“It’s nice to see this grassroots effort by the students,” she said, referring to Vax Helpers, and she said Aging in Place would be willing to help publicize their effort.

Saenger also said she had been looking at ways to coordinate a service to take seniors to vaccination appointments safely, but “nothing concrete” had materialized as of yet and she said she hadn’t received calls from seniors looking for transportation assistance.

Saenger said she recently attended a Zoom call with all the Westchester centers for the aged, in which everyone echoed the same sentiment: people were confused by the vaccination process and the rollout was disorganized. At the beginning of the pandemic, SFCS started the “Adopt a Senior” program, which connected volunteers with a Scarsdale senior to help them with basic necessities. She said her office would connect any seniors who need assistance with the vaccination process to those volunteers.

“No doubt, it is a cumbersome process. It’s confusing. People are saying it’s a mess,” she said. “Clearly, if it’s difficult for us to do this, it’s difficult for the elderly.”

For the elderly who are unable to get transportation, Saenger recommended contacting RideConnect or WestFair Rides, two Westchester not-for-profits that coordinate rides for seniors. Seniors who are members of the Scarsdale Recreation Department can also receive a voucher for a free one-way ride with Scarsdale’s Central Taxi.

Trustee Lena Crandall, who serves as liaison to the village’s Advisory Council on Senior Citizens, said she also hadn’t personally heard from any seniors who needed help with the vaccination process.

“My assumption is that our senior citizens are quite smart, and that they’re also on guard and my hope is that they’re relying on close friends and family if they’re finding it difficult to maneuver themselves,” said Crandall, adding that she has called for a meeting of the council to discuss how Scarsdale’s senior citizens are coping with the pandemic, but nothing was scheduled yet.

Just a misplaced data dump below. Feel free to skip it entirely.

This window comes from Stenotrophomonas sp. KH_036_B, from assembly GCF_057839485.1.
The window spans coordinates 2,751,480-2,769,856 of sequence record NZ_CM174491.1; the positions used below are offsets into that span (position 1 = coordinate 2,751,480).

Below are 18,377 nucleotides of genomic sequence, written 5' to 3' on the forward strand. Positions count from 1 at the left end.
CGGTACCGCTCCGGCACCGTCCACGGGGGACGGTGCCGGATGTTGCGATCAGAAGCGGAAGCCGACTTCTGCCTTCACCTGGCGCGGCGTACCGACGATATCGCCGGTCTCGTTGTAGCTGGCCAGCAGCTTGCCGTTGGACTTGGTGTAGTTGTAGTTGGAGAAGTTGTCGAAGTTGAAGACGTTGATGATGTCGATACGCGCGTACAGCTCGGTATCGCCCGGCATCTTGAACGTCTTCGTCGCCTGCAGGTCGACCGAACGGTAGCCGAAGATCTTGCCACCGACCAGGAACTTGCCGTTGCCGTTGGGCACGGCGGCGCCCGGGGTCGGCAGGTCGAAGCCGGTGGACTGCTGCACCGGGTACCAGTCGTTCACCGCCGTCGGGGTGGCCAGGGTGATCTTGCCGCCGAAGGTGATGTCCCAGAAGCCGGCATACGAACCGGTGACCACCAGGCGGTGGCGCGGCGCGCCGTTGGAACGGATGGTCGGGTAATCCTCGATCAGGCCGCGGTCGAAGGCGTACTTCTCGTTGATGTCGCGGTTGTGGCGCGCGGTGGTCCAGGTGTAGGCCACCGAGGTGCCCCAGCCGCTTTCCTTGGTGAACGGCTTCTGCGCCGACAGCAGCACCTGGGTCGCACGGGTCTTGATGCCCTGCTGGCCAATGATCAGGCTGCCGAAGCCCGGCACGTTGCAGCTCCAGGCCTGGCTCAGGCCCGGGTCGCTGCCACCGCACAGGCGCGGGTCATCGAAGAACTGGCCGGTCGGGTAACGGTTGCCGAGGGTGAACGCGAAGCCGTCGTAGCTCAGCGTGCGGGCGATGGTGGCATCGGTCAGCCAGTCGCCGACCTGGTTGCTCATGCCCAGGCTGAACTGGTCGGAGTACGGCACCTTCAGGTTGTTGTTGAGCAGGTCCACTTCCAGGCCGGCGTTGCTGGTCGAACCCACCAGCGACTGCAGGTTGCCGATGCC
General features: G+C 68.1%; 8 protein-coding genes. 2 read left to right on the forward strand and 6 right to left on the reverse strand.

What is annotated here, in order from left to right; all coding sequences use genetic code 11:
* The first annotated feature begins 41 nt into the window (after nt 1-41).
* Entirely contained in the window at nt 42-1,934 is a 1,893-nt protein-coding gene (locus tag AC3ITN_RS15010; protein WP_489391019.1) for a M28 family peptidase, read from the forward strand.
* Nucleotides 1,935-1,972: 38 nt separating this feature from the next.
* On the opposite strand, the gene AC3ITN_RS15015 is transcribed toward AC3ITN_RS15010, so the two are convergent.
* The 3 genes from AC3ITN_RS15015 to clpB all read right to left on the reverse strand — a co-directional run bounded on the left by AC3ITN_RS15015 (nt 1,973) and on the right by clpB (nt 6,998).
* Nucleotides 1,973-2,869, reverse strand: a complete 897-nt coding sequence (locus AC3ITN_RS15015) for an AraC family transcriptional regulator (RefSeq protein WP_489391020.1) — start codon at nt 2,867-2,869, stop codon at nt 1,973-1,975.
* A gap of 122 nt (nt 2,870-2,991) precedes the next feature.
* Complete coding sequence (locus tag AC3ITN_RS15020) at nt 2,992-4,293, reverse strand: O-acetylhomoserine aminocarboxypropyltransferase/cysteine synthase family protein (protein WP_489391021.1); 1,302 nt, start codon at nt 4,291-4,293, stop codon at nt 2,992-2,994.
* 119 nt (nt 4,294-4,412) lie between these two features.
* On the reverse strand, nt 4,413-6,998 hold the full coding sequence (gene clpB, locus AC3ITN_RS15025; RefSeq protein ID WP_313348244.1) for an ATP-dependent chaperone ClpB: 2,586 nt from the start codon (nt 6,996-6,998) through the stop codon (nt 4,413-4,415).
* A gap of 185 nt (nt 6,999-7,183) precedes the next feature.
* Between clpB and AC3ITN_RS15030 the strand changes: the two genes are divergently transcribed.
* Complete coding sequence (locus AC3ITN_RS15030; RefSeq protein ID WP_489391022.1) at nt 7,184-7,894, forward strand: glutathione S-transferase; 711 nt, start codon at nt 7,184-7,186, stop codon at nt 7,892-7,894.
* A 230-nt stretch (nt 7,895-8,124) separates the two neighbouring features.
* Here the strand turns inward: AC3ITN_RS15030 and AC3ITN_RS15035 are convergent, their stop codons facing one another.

Carol Silverman, chair of the village’s Advisory Council on Senior Citizens, said she was finding it difficult to schedule a vaccine for herself and recommended that the elderly be persistent when using the websites.

Due to confidentiality concerns, Silverman said the village was also not able to provide Vax Helpers with a list of residents 65 and older. The last time the council had a voluntary sign-up list was in 2012 for a senior club directory, but the list is outdated.

On Jan. 19, Westchester County Executive George Latimer instructed the county’s Department of Senior Programs and Services to use all available resources to help the county’s senior population navigate the vaccine appointment process.

“Our information and assistance line is live and ready to be a valuable resource for our seniors,” said DSPS Commissioner Mae Carpenter. “The vaccination process can seem overwhelming, but rest assured we are here to help.”

While the county moves ahead with its effort to assist seniors, Silk at Vax Helpers is still taking calls and managing a major information and technological crisis. The first person she helped received a first dose vaccination on Jan. 18.

“When I signed up my first couple of people, it was such a rewarding feeling,” said Silk. “I didn’t understand the magnitude of what I was doing.”

Need help getting a vaccination appointment?

Vax Helpers — Juliette Silk — 914-574-7863

Scarsdale Edgemont Family Counseling Service — Maryellen Saenger — 914-723-3281

Westchester Department of Seniors Programs & Services — 914-813-6300

Need a ride to your appointment?

RideConnect — 914-242-7433 —

WestFair Rides — 914-764-3533 —